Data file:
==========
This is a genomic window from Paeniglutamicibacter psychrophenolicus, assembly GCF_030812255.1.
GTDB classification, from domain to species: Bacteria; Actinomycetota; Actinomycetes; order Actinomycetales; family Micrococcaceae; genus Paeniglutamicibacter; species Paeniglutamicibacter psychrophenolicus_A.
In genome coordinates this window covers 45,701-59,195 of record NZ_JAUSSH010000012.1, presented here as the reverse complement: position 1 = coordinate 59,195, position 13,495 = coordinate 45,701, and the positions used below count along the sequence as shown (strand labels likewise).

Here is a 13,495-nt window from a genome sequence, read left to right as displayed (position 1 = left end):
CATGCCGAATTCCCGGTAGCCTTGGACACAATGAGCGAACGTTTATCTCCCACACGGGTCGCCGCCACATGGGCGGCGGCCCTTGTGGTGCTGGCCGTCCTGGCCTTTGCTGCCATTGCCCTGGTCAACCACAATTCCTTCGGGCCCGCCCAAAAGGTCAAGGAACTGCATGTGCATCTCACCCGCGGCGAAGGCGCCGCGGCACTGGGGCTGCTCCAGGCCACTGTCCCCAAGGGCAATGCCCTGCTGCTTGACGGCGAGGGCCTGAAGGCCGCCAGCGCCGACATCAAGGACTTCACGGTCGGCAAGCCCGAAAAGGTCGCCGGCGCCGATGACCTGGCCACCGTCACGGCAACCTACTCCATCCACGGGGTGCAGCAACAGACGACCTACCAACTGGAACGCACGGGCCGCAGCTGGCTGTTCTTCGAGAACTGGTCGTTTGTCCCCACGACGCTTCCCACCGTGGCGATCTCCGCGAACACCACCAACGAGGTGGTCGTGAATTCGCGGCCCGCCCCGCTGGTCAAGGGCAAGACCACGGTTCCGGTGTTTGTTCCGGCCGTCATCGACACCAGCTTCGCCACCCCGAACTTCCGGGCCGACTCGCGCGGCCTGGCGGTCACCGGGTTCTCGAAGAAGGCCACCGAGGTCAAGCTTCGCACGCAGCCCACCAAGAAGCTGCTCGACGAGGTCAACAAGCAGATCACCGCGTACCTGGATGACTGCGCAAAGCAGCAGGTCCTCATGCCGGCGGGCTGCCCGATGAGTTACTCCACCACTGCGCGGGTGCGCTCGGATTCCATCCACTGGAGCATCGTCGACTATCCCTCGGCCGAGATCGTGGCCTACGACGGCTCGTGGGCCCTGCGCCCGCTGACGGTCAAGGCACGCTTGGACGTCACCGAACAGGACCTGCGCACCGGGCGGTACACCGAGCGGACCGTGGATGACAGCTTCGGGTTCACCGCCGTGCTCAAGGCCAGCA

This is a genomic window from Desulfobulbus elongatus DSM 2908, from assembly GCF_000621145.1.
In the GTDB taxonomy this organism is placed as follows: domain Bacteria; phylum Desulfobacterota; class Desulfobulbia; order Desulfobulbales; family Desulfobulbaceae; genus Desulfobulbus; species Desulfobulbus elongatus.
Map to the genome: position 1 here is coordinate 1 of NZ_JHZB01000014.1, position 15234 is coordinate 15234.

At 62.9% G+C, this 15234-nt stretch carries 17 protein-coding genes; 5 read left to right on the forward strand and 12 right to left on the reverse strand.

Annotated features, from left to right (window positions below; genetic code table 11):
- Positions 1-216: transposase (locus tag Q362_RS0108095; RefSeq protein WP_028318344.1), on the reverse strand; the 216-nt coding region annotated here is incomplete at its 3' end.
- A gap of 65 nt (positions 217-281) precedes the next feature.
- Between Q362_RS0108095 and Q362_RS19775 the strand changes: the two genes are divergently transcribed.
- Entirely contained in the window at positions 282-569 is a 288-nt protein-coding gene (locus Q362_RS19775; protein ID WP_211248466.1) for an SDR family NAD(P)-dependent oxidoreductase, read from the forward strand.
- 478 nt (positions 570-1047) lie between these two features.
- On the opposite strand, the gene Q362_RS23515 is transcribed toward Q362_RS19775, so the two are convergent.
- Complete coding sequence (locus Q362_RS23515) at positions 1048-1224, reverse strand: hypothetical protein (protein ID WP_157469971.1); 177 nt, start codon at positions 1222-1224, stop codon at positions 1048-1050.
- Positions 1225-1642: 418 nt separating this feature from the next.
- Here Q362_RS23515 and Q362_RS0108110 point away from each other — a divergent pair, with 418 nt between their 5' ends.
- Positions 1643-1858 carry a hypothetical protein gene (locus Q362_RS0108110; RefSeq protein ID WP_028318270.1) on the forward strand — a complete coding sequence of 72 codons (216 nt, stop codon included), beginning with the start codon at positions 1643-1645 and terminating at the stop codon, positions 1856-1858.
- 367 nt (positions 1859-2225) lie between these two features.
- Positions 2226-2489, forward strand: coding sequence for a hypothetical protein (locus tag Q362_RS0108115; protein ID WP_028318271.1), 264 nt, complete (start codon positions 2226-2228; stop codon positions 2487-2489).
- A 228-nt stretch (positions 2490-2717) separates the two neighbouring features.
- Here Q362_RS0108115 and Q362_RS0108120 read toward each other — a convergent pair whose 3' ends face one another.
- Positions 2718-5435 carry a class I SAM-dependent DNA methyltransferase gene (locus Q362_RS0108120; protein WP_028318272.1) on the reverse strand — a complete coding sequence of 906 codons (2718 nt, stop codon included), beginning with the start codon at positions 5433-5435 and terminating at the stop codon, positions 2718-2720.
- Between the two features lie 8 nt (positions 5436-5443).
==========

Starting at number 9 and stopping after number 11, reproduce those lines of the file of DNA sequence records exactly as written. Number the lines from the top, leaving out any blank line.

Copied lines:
At 62.9% G+C, this 15234-nt stretch carries 17 protein-coding genes; 5 read left to right on the forward strand and 12 right to left on the reverse strand.

Annotated features, from left to right (window positions below; genetic code table 11):
- Positions 1-216: transposase (locus tag Q362_RS0108095; RefSeq protein WP_028318344.1), on the reverse strand; the 216-nt coding region annotated here is incomplete at its 3' end.